3. Scale. Batman v. Superman is without a doubt a transitional movie, which is why its subtitle is Dawn of Justice. It bridges Man of Steel to the Justice League movies. Many people have pointed this out as a flaw. I don't see it that way. I'm reminded of Obi-wan's words to Luke, "You've taken your first step into a larger world." Perhaps it is my affinity for comic book storytelling that makes this so much palatable to me than to others. For example, a typical Geoff Johns-written comic story would have an epic story arc that would feature one or two scenes that would plant the seeds for the next epic story arc. The same is true of Batman v. Superman. Some may see these scenes as unnecessary diversions. I see them as intriguing windows into the future.
4. Religion. As a Catholic, you have no idea how delighted it makes me to see the most basic exercise of belief in a big summer blockbuster. Towards the beginning as a man believes he is about to die, he prays to God to have mercy on his soul. Later when a terrible decision is made, one listener makes the sign of the cross and prays. Perhaps I am only a spiritually starving man cheering at cinematic breadcrumbs. But between these and what we saw in Man of Steel, I cannot believe that this positive portrayal of faith is an accident. Lex Luthor is one of the best movie representations of the modern anti-theist. Superman stands in here for the concrete example of a Higher Power. Friedrich Nietzsche said that there could not be any gods because if there were he could not stand to not be a god himself. Luthor embodies that philosophy perfectly. He is that mix of Nietzsche and Frankenstein that hates a world made in God's image and wants to remake it in his own. And whoever wrote the script must have read CS Lewis, because Luthor perfectly summarize the only argument that claims to disprove God: The Problem of Pain. And while Luthor casts his anti-theism on Superman it is important to note that Superman does not see himself as a Christ figure. Some have criticized this film's Superman as being too angsty. But it fits perfectly with the portrayal of a man who is hailed by the masses as a savior when he knows too well his own flaws.
5. Emotion. (MILD SPOILER THIS PARAGRAPH) It should come as no shock that since Batman and Superman are heroes, their fight comes to a not-all-together-tragic end. What stops the fight is an emotional revelation that is so basic, so simple, that I can understand why some might feel it to be corny. But this key emotional tether is so primal that I completely bought into its resolution. CS Lewis said that friendship arises when two people realize that they see the same truth. That is what I felt when I watched the end of their fight. The relationships all around were very potent and added so much nice texture to the story.
6. Performances. I already mentioned Affleck, but the rest of the cast is great. Adams shows the contradictory fear and thrill of a mortal in love with a god. Cavill's Superman is weighed down with the responsibility of every success and failure of his mission. Jeremy Irons as Alfred is such a wonderfully touching turn, wrapped in humorous cynicism. Godot, though she has little screen time, has great screen presence. There are many who hate Eisenberg's portrayal of Luther and I do understand why. It is whiney and fidgety and awkward. Based on the trailers, I was prepared to hate it too. But I think I understand what he was going for: he is the demasculanized nerd who thinks he knows better. He is the internet activist "anti-bully" bully. Like so many who were bullied by the stronger, Lex hates the strong because they are strong. My observation of social media outrage was very much in keeping with Eisenberg's performance. How often do we see people online attack with insane bile rather than offer something positive?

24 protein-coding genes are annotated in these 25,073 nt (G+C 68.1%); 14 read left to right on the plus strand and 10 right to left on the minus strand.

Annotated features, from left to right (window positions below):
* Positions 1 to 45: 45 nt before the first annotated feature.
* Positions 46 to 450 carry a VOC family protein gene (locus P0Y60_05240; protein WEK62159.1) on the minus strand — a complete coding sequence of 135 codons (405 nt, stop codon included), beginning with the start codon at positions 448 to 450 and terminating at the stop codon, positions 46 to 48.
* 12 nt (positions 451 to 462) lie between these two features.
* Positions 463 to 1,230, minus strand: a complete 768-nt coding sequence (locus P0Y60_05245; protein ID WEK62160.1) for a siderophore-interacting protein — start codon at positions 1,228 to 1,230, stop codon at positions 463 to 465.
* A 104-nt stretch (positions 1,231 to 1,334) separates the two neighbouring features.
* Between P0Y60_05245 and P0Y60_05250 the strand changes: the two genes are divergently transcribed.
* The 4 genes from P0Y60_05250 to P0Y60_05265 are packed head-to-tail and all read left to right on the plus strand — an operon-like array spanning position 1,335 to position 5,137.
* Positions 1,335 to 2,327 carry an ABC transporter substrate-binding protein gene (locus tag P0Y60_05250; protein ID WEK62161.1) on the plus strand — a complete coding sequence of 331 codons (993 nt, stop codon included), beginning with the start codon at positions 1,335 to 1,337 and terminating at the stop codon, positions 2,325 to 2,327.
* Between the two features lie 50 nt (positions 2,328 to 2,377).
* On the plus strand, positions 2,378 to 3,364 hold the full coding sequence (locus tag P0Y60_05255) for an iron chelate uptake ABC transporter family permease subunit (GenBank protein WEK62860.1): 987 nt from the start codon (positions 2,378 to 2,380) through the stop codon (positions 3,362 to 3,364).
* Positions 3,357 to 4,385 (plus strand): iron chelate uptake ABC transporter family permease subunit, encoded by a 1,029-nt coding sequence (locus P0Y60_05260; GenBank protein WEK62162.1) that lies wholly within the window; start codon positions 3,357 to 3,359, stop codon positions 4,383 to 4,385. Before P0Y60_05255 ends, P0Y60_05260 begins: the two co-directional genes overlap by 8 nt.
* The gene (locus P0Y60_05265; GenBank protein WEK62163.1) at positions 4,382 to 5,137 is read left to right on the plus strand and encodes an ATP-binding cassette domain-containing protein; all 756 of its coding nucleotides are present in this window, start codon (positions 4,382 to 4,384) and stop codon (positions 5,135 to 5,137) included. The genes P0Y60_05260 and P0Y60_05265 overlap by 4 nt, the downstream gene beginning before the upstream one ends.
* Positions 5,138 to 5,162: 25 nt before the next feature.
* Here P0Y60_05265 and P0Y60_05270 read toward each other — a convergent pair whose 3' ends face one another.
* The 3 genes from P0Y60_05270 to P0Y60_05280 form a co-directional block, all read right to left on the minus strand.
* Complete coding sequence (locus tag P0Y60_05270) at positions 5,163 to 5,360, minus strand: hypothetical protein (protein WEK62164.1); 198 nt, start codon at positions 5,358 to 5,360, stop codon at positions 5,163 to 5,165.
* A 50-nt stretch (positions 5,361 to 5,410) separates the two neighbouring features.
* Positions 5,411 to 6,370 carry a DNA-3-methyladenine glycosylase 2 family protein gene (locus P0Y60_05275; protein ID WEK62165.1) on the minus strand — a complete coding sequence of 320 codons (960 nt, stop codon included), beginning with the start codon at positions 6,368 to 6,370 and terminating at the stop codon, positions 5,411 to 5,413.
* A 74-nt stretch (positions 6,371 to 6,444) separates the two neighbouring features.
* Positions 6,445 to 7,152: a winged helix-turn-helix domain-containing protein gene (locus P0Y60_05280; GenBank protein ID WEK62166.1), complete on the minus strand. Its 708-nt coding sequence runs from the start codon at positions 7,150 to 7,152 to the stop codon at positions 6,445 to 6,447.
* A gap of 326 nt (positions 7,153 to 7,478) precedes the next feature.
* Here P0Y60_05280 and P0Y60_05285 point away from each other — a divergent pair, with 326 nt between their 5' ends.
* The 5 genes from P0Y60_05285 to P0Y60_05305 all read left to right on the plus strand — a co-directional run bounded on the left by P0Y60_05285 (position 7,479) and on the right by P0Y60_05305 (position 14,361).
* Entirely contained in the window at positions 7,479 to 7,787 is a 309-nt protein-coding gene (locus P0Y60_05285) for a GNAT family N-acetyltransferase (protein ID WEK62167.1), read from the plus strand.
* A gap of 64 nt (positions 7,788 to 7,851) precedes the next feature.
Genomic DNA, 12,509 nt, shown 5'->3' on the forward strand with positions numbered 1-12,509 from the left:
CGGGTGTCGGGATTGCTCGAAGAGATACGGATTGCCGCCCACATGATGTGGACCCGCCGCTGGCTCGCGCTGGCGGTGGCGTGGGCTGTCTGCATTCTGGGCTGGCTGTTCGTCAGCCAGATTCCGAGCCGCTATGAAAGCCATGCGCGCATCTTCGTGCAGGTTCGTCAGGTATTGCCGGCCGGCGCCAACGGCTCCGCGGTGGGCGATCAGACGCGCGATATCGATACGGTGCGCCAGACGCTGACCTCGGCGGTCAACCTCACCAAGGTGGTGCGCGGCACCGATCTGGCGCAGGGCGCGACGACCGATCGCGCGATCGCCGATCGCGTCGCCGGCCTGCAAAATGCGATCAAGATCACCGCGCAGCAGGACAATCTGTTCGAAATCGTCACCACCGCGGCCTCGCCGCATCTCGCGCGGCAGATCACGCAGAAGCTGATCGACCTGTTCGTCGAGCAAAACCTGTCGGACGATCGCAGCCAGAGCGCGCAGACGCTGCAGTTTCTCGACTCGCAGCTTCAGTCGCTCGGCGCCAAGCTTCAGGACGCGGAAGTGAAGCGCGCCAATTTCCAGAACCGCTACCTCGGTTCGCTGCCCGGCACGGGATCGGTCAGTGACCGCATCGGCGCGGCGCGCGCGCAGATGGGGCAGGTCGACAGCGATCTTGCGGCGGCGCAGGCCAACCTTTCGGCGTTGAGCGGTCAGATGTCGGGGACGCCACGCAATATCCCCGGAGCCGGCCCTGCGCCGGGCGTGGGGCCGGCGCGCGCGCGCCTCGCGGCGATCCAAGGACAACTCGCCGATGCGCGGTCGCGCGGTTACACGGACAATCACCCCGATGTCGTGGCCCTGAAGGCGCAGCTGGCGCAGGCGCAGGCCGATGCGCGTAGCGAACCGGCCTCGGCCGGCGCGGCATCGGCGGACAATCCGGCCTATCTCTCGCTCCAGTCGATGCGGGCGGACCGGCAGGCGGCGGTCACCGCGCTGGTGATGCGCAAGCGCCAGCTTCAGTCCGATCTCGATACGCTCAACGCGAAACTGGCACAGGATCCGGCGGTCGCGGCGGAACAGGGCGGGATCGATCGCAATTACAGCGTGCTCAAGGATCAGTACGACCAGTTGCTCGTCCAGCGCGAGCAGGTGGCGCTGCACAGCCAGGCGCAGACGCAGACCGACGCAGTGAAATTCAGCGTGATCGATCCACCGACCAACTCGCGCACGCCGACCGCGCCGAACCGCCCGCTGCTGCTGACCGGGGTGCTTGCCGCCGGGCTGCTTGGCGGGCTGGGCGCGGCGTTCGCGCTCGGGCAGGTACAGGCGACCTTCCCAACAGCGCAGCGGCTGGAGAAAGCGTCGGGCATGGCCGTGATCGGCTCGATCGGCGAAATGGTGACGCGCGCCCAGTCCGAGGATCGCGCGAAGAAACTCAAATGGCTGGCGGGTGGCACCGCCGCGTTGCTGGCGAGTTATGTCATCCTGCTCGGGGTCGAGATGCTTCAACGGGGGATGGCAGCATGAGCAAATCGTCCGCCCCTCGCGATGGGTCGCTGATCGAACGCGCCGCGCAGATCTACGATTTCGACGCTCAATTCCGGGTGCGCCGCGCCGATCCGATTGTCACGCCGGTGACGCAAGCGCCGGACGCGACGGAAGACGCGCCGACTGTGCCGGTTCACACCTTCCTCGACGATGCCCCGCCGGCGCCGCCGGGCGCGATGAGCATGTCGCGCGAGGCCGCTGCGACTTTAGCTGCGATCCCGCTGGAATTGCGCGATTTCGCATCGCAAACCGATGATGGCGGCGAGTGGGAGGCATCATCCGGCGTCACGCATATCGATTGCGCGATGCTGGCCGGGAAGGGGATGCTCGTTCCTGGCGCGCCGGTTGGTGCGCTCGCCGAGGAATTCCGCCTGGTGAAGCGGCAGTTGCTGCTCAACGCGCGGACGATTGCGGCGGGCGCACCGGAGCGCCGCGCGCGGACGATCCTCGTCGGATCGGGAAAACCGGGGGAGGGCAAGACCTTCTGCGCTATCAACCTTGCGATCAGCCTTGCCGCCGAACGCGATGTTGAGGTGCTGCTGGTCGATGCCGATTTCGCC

7. Darkness to light. (MILD SPOILERS THIS PARAGRAPH) There are many who have said that the film is too dark. I read an excellent review, with which I disagree, that compared the optimism of Aunt May's hero speech in Spider-Man 2 with the cynicism of Batman v. Superman. It is true that this movie is full of angst, self-doubt, and cynicism. Batman's mindset in much of the movie is that we have to kill Superman before he threatens all of humanity. Superman's mindset is that he doesn't know if he can keep helping if his actions can potentially hurt others and the world turns on him. But that is not where the movie ends. I cannot go into much detail here for fear of spoilers. Yet I can say that the whole point of the cynicism is to create a dramatic conflict that leads to trust. That trust is hard-won, but because of that it feels earned and not forced. This movie is very dark, but opens to the light. That is why it is called Dawn of Justice.
My sense from the online community is that I am very much in the minority with my effusive praise for this film. But I cannot help it. Despite the flaws mentioned above, the movie cast a spell on me and I was enchanted for the entire time.
I loved this movie and I cannot wait to see it again.
5 out of 5 stars.
*Mature = the content may be objectionable to some, but it should only be viewed by someone mature enough to properly process the content
**Acceptable = the content may have a few morally questionable items, but it does not have enough immorality to make it mature or objectionable. It does not necessarily support good morality